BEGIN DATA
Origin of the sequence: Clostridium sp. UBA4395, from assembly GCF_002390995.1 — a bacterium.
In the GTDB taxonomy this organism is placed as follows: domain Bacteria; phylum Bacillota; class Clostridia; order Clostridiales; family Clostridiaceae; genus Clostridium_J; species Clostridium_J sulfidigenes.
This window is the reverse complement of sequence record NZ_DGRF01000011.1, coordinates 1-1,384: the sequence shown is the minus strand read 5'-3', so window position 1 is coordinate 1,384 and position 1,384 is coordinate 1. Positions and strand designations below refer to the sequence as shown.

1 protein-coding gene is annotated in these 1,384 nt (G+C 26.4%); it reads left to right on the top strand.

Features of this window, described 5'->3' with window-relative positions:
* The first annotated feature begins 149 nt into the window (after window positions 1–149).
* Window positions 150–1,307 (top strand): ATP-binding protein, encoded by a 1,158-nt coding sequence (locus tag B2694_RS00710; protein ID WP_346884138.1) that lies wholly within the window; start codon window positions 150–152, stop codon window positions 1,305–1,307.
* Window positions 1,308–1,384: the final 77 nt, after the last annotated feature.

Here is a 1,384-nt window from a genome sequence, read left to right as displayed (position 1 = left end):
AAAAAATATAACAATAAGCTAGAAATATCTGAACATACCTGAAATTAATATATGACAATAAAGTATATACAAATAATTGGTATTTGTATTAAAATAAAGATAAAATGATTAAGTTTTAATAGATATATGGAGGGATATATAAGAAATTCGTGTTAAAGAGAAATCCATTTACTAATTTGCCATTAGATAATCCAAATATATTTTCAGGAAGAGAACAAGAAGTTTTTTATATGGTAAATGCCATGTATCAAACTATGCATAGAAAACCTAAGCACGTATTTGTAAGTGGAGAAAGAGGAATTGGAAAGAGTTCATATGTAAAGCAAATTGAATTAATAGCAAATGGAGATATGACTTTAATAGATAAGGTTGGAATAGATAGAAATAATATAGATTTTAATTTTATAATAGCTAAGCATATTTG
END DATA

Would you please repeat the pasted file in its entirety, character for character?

Origin of the sequence: Clostridium sp. UBA4395, from assembly GCF_002390995.1 — a bacterium.
In the GTDB taxonomy this organism is placed as follows: domain Bacteria; phylum Bacillota; class Clostridia; order Clostridiales; family Clostridiaceae; genus Clostridium_J; species Clostridium_J sulfidigenes.
This window is the reverse complement of sequence record NZ_DGRF01000011.1, coordinates 1-1,384: the sequence shown is the minus strand read 5'-3', so window position 1 is coordinate 1,384 and position 1,384 is coordinate 1. Positions and strand designations below refer to the sequence as shown.

1 protein-coding gene is annotated in these 1,384 nt (G+C 26.4%); it reads left to right on the top strand.

Features of this window, described 5'->3' with window-relative positions:
* The first annotated feature begins 149 nt into the window (after window positions 1–149).
* Window positions 150–1,307 (top strand): ATP-binding protein, encoded by a 1,158-nt coding sequence (locus tag B2694_RS00710; protein ID WP_346884138.1) that lies wholly within the window; start codon window positions 150–152, stop codon window positions 1,305–1,307.
* Window positions 1,308–1,384: the final 77 nt, after the last annotated feature.

Here is a 1,384-nt window from a genome sequence, read left to right as displayed (position 1 = left end):
AAAAAATATAACAATAAGCTAGAAATATCTGAACATACCTGAAATTAATATATGACAATAAAGTATATACAAATAATTGGTATTTGTATTAAAATAAAGATAAAATGATTAAGTTTTAATAGATATATGGAGGGATATATAAGAAATTCGTGTTAAAGAGAAATCCATTTACTAATTTGCCATTAGATAATCCAAATATATTTTCAGGAAGAGAACAAGAAGTTTTTTATATGGTAAATGCCATGTATCAAACTATGCATAGAAAACCTAAGCACGTATTTGTAAGTGGAGAAAGAGGAATTGGAAAGAGTTCATATGTAAAGCAAATTGAATTAATAGCAAATGGAGATATGACTTTAATAGATAAGGTTGGAATAGATAGAAATAATATAGATTTTAATTTTATAATAGCTAAGCATATTTG